Cataclysmic crashes involving black holes and ultradense neutron stars may explain the briefest of the most powerful explosions in the universe, scientists say.
NASA scientists are calling the new type of short, but intense, cosmic collision and conflagration a "kilonova," an explosion so powerful it is 1,000 times stronger than a typical star explosion, called a nova. Such events have long been predicted by astronomers, but never seen until now, researchers said. The discovery could shed light on the origin of heavy elements such as gold and platinum, they added.
Gamma-ray bursts are the most intense outbursts ever detected, giving off as much energy in an instant as our sun will beam out during its entire 10-billion-year lifetime. A nearby burst directed at Earth could easily cause a mass extinction, researchers say. [See more photos of the "kilonova" gamma-ray-burst explosion]
There are two kinds of gamma-ray bursts — ones that are longer-lived, lasting more than two seconds, and less common short-lived ones, lasting about two seconds or less.
Scientists have suggested these brief gamma-ray bursts might be caused by cataclysmic mergers of incredibly dense cosmic bodies — either two neutron stars (the tiny remnants of exploded stars) or a neutron star and a black hole. However, they lacked evidence until now.
Astronomer Nial Tanvir at the University of Leicester in England and his colleagues analyzed the short gamma-ray burst GRB 130603B, which exploded about 4 billion light-years away on June 3. NASA's Swift satellite measured it as 0.18 seconds long, while NASA's Wind spacecraft determined that it lasted only 0.09 seconds.
The mergers of dense cosmic bodies that are thought to cause short gamma-ray bursts can also blast out neutron-rich gas that rapidly generates heavy elements such as gold and platinum, scientists say. These "r-process" elements can undergo radioactive decay and release an enormous amount of energy — 1,000 times or so that given off by stellar explosions such as novas. These powerful events are thus known as "kilonovas" ("kilo" means "thousand" in Greek).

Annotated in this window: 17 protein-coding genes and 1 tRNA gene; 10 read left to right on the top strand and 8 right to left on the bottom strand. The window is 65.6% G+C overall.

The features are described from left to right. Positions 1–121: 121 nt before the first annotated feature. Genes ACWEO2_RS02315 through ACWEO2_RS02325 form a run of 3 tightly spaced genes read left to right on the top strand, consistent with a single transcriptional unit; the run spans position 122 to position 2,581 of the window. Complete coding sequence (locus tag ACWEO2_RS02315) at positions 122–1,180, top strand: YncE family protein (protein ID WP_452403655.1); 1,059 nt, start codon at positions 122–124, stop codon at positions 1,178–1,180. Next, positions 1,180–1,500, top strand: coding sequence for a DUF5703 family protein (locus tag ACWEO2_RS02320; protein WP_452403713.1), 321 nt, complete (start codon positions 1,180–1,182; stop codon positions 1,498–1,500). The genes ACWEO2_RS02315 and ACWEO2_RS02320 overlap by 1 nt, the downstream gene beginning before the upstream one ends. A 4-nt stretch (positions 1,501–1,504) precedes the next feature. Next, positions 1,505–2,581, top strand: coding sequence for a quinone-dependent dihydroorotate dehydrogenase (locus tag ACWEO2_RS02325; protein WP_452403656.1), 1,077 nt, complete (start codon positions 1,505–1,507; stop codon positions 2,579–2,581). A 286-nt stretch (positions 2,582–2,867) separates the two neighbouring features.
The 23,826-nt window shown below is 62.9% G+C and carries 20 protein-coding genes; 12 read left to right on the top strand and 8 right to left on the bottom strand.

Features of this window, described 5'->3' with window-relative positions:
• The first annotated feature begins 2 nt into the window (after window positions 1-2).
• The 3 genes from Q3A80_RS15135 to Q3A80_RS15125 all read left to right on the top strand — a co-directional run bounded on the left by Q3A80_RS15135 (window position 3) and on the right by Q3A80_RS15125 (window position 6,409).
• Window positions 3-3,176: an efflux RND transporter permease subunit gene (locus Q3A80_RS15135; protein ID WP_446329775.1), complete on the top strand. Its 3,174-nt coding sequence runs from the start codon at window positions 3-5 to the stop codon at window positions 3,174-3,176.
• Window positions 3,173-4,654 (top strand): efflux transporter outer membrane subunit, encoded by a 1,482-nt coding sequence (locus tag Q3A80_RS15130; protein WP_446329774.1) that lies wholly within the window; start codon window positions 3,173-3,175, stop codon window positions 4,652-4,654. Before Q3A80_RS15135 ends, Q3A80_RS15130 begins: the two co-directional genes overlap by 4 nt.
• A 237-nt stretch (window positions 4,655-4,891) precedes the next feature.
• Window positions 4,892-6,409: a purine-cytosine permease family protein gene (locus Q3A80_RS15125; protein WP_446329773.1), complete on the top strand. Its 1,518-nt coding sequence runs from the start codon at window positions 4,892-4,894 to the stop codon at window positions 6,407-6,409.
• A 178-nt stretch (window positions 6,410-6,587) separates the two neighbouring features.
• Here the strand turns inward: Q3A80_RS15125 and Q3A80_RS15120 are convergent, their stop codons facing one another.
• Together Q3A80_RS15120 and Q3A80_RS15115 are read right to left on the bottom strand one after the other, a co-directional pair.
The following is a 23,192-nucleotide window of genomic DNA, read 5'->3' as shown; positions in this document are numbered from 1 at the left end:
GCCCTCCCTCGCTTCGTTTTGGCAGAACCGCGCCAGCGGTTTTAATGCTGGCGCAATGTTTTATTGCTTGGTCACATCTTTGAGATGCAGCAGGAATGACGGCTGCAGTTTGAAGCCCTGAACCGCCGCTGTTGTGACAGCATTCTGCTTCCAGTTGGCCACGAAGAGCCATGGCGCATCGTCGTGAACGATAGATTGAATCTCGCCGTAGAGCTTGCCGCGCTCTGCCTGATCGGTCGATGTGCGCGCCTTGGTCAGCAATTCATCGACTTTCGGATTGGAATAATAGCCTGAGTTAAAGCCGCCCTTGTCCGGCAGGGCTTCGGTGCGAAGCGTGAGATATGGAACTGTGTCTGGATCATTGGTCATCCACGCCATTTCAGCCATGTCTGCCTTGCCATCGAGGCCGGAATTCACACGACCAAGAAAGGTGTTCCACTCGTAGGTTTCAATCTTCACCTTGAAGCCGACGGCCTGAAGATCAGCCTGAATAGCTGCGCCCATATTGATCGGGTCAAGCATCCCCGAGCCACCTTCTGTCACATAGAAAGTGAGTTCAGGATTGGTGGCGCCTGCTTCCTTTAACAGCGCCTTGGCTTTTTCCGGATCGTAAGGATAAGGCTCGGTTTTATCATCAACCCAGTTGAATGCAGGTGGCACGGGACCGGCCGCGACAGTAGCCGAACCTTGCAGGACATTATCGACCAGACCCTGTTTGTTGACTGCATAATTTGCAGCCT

NASA's Hubble Space Telescope revealed that the near-infrared afterglow that accompanied GRB 130603B was the kind one would expect from a kilonova. This is smoking-gun evidence that an explosive merger caused the gamma-ray burst, Tanvir told SPACE.com.
"This is just the first example, and we will have to search for and study others to be completely sure, but it certainly looks right," Tanvir said.
It remains uncertain what kind of merger caused this kilonova and gamma-ray burst. The theoretical predictions for these mergers and the behavior of kilonovas "still have many uncertainties, so it is too early to try to distinguish these possibilities," Tanvir said.
In the future, the researchers aim to find other examples of kilonovas accompanying short gamma-ray bursts. Tanvir added that future research into kilonovas could shed light on the origin of r-process elements.
"The r-process elements are heavy elements whose origin we have long been uncertain about," Tanvir said. "They are not produced in normal stars, and astronomers have generally assumed they must be created in supernovae. However, the calculations suggest supernovae may not be good at creating those elements, so it is possible that kilonovae from merging compact objects may be the primary route in the universe to producing these elements."
The scientists detailed their findings online Aug. 3 in the journal Nature.
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Charles Q. Choi is a contributing writer for Space.com and Live Science. He covers all things human origins and astronomy as well as physics, animals and general science topics. Charles has a Master of Arts degree from the University of Missouri-Columbia, School of Journalism and a Bachelor of Arts degree from the University of South Florida. Charles has visited every continent on Earth, drinking rancid yak butter tea in Lhasa, snorkeling with sea lions in the Galapagos and even climbing an iceberg in Antarctica. Visit him at http://www.sciwriter.us